Diagnosing acute Lyme disease is often straightforward. If someone develops flu-like symptoms following a tick bite or spending time in nature, the diagnosis of Lyme disease is often considered. However, when someone is sick with multiple symptoms for an extended period of time, it can take years to get a correct diagnosis. There are many nuances associated with Lyme disease testing. Read below to learn about accurate testing for chronic or late-stage Lyme disease.
Where did Lyme Disease Testing Criteria Come From?
There may not be an infection that is more complex to diagnose than chronic Lyme disease. When Lyme disease was first discovered in the 1970s, the Center for Disease Control (CDC) wanted to track the number of cases in the US, so they developed diagnostic criteria for surveillance reporting to local public health departments. The criteria needed to be narrow to increase the sensitivity of cases reported. Unfortunately, the surveillance criterion made its way into doctor’s offices, and physicians used the narrow criteria as diagnostic parameters for Lyme disease.
If someone had symptoms following a tick bite – or even years after a tick bite – but did not have a large bullseye rash, meningitis, facial paralysis, or encephalomyelitis, they were told they did not have Lyme disease.
Another limitation of the Lyme disease surveillance criteria is it only includes symptoms often seen in acute cases of Lyme disease and excludes many symptoms consistent with late-stage Lyme disease. Throw in the misconception that people can only contract Lyme disease in the northeastern US, and Lyme disease is not typically considered as a possible cause of symptoms in the rest of the country.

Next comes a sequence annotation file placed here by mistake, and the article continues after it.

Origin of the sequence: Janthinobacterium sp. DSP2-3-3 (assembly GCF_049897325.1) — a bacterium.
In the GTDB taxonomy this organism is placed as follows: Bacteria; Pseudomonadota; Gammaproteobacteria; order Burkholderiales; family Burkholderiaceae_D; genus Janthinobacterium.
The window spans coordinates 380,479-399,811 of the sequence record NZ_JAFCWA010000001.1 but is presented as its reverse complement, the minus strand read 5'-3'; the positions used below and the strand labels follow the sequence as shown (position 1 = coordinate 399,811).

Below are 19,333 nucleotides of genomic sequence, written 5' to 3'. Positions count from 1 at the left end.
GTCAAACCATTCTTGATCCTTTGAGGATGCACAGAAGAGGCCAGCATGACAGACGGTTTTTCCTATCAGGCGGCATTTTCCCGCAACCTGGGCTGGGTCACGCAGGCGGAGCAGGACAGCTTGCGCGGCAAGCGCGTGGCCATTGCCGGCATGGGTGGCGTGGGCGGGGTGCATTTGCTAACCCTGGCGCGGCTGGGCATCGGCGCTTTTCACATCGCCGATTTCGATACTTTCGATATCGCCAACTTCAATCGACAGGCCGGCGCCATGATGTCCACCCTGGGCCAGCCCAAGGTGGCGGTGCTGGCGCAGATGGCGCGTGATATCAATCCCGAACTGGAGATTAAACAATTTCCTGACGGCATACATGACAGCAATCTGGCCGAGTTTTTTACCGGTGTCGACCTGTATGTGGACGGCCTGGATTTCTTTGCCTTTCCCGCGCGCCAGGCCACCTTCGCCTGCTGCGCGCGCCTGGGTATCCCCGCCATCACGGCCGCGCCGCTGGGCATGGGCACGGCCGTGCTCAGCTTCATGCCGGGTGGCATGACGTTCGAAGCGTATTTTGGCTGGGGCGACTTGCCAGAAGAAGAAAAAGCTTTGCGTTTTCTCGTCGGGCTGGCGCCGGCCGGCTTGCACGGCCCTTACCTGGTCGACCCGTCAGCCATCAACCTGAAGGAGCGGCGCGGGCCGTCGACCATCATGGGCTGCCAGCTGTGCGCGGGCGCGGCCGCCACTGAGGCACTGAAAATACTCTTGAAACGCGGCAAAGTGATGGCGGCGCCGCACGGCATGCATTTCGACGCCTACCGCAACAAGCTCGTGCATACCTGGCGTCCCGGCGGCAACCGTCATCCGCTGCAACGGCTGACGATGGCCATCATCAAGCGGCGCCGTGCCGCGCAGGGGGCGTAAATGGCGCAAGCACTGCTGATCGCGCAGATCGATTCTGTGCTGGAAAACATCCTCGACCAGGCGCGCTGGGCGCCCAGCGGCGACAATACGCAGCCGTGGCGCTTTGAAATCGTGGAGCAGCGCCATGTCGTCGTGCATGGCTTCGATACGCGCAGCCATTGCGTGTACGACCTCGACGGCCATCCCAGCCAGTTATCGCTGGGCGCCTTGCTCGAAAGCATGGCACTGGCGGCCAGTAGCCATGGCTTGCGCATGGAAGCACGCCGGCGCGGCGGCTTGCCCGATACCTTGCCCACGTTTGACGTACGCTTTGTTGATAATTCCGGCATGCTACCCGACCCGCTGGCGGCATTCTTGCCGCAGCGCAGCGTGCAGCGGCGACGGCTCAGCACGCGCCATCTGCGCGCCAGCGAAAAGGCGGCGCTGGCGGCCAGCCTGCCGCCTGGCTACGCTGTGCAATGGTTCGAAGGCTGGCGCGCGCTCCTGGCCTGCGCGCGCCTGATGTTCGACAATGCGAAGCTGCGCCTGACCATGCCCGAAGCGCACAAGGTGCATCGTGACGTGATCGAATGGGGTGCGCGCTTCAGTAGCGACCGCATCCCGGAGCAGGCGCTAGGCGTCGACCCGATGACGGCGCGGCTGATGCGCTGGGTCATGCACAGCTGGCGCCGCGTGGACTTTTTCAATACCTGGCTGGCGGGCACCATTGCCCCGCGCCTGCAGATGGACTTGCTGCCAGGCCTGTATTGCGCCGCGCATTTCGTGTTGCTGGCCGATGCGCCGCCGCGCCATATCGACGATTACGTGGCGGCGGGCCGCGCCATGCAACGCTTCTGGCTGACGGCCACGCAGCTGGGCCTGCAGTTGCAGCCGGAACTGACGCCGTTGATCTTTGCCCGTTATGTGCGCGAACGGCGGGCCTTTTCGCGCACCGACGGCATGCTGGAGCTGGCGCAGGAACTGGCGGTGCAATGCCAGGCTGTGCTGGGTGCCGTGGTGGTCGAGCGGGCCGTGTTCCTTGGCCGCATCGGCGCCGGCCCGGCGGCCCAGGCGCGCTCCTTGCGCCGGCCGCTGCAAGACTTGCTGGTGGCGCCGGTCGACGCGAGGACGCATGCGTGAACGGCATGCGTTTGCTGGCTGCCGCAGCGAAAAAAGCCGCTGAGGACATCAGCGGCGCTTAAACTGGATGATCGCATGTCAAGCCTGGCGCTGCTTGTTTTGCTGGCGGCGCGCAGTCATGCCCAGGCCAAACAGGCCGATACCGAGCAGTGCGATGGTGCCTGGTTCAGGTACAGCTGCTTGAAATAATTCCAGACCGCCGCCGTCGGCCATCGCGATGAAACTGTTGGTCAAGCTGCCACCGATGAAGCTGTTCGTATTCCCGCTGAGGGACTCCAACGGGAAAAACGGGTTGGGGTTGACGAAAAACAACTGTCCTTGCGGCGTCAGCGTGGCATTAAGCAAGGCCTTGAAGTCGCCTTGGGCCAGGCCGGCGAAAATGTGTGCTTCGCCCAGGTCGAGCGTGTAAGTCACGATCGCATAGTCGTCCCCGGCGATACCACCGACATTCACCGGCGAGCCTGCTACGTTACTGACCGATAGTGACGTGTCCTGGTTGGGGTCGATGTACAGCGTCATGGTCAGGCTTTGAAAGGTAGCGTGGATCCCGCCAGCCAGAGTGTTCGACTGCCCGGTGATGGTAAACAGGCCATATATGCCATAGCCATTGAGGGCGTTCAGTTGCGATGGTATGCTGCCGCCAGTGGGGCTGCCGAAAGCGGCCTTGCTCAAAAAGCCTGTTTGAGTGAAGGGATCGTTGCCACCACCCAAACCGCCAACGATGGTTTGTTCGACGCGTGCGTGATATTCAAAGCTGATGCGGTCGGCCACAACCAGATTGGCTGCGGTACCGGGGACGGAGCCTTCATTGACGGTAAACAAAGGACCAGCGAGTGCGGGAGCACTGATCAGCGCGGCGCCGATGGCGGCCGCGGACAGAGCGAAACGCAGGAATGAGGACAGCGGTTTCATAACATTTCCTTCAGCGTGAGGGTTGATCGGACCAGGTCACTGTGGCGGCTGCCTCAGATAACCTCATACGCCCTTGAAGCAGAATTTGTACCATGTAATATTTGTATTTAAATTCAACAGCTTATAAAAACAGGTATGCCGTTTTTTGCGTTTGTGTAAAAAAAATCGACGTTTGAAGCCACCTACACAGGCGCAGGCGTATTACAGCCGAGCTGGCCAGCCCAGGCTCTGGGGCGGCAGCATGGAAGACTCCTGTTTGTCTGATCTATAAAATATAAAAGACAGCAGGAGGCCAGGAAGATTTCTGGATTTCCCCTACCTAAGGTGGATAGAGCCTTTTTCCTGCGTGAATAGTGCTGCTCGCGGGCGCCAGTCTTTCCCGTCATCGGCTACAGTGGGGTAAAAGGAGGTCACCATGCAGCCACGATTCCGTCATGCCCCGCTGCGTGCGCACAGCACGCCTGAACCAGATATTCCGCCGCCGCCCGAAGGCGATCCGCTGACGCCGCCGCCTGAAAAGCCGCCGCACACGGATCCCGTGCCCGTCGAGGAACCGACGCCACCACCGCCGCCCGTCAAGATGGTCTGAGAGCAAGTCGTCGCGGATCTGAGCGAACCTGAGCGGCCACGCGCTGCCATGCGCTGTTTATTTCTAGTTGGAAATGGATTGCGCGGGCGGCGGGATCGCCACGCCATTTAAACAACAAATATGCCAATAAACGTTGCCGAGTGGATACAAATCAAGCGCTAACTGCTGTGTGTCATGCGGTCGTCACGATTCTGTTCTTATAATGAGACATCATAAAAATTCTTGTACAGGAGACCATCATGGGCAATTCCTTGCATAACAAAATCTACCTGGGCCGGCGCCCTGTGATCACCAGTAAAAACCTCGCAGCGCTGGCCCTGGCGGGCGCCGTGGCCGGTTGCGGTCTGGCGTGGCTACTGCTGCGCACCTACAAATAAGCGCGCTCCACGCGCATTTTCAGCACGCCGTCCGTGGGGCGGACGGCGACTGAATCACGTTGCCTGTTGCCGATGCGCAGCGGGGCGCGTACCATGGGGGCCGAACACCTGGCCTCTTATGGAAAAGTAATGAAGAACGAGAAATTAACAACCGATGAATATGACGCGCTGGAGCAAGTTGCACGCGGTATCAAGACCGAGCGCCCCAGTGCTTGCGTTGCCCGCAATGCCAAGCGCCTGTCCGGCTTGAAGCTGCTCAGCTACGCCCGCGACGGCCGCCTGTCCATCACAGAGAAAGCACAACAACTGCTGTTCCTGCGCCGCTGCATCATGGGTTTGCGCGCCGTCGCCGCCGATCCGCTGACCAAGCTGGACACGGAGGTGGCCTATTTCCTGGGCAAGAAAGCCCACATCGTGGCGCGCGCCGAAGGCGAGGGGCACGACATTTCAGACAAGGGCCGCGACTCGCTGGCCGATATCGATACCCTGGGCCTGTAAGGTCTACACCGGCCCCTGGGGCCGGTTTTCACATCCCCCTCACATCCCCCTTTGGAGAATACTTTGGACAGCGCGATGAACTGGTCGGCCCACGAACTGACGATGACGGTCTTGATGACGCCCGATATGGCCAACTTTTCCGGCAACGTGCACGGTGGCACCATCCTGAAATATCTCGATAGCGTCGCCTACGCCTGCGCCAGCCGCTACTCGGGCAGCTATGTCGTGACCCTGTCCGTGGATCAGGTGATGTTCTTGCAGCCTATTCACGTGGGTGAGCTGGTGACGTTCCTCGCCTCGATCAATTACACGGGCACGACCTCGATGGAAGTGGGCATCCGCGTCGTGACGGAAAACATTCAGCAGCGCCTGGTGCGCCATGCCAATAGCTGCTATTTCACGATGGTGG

Poor Sensitivity of Traditional Lyme Disease Testing
If a physician considers Lyme disease as a possible diagnosis as the cause of a patient’s symptoms, standard laboratory testing has poor sensitivity so many cases are missed. The traditional laboratory test used to diagnose Lyme disease is a “two-tiered” test. This means an ELISA test is run first, and if it is positive, a second test called a western blot is performed to confirm the accuracy. If the ELISA test is negative, the western blot is not performed. The sensitivity of the ELISA test is so poor that it reports a false-negative about half of the time. This means the more sensitive western blot never gets tested.
Physicians that specialize in treating tick-borne infections consider the diagnosis of late-stage Lyme disease a clinical diagnosis. A patient has these signs and symptoms consistent with a tick-borne infection and other diagnoses that could explain the signs and symptoms have been ruled out.
Many times other diagnoses have been ruled out, there has been a possible exposure to ticks (including the distant past with chronic Lyme disease), and the pattern of symptoms is consistent with Lyme disease. Specialized laboratory testing that is more sensitive than general national laboratory testing should be used to confirm the diagnosis.
Additional Challenges with Lyme Disease Testing
Another obstacle with many Lyme disease tests are they rely on detecting antibodies produced by the immune system against the Borrelia bacteria. In some circumstances, the level of antibodies may be low due to immune suppression which compromises the accuracy of the test. In addition, if a test is performed too soon after a tick bite, antibodies may have not yet formed. Also, if antibiotics are taken early in an infection, the medication can prevent antibody formation resulting in future negative tests.
In late-stage Lyme disease, the Lyme spirochete has burrowed into tissues like muscles, joint spaces, and organs. The bacteria can also form a protective structure around itself called a biofilm. These immune-privileged locations prevent the immune system from detecting the bacteria and do not make antibodies for tests to detect.
ELISA (Enzyme-Linked Immunosorbent Assay)